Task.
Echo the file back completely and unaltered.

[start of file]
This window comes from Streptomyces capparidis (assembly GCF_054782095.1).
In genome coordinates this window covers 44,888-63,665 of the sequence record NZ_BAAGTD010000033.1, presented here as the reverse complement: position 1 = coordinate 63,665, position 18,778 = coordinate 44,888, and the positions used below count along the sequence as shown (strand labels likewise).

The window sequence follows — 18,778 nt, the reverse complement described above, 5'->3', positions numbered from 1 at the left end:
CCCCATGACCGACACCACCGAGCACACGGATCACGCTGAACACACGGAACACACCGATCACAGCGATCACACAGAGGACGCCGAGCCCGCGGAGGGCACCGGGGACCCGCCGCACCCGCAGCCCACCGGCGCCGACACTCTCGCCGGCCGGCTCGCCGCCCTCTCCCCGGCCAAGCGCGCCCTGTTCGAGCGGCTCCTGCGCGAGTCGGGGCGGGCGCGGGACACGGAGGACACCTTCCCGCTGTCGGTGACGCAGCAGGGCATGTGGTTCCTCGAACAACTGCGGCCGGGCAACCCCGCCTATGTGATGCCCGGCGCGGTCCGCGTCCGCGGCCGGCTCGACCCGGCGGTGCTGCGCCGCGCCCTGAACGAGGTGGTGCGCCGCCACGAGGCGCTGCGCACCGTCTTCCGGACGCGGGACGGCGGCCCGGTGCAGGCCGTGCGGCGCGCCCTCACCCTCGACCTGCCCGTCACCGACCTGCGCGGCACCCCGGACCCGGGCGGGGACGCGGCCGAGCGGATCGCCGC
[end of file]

This window comes from Streptomyces capparidis (assembly GCF_054782095.1).
In genome coordinates this window covers 44,888-63,665 of the sequence record NZ_BAAGTD010000033.1, presented here as the reverse complement: position 1 = coordinate 63,665, position 18,778 = coordinate 44,888, and the positions used below count along the sequence as shown (strand labels likewise).

The window sequence follows — 18,778 nt, the reverse complement described above, 5'->3', positions numbered from 1 at the left end:
CCCCATGACCGACACCACCGAGCACACGGATCACGCTGAACACACGGAACACACCGATCACAGCGATCACACAGAGGACGCCGAGCCCGCGGAGGGCACCGGGGACCCGCCGCACCCGCAGCCCACCGGCGCCGACACTCTCGCCGGCCGGCTCGCCGCCCTCTCCCCGGCCAAGCGCGCCCTGTTCGAGCGGCTCCTGCGCGAGTCGGGGCGGGCGCGGGACACGGAGGACACCTTCCCGCTGTCGGTGACGCAGCAGGGCATGTGGTTCCTCGAACAACTGCGGCCGGGCAACCCCGCCTATGTGATGCCCGGCGCGGTCCGCGTCCGCGGCCGGCTCGACCCGGCGGTGCTGCGCCGCGCCCTGAACGAGGTGGTGCGCCGCCACGAGGCGCTGCGCACCGTCTTCCGGACGCGGGACGGCGGCCCGGTGCAGGCCGTGCGGCGCGCCCTCACCCTCGACCTGCCCGTCACCGACCTGCGCGGCACCCCGGACCCGGGCGGGGACGCGGCCGAGCGGATCGCCGC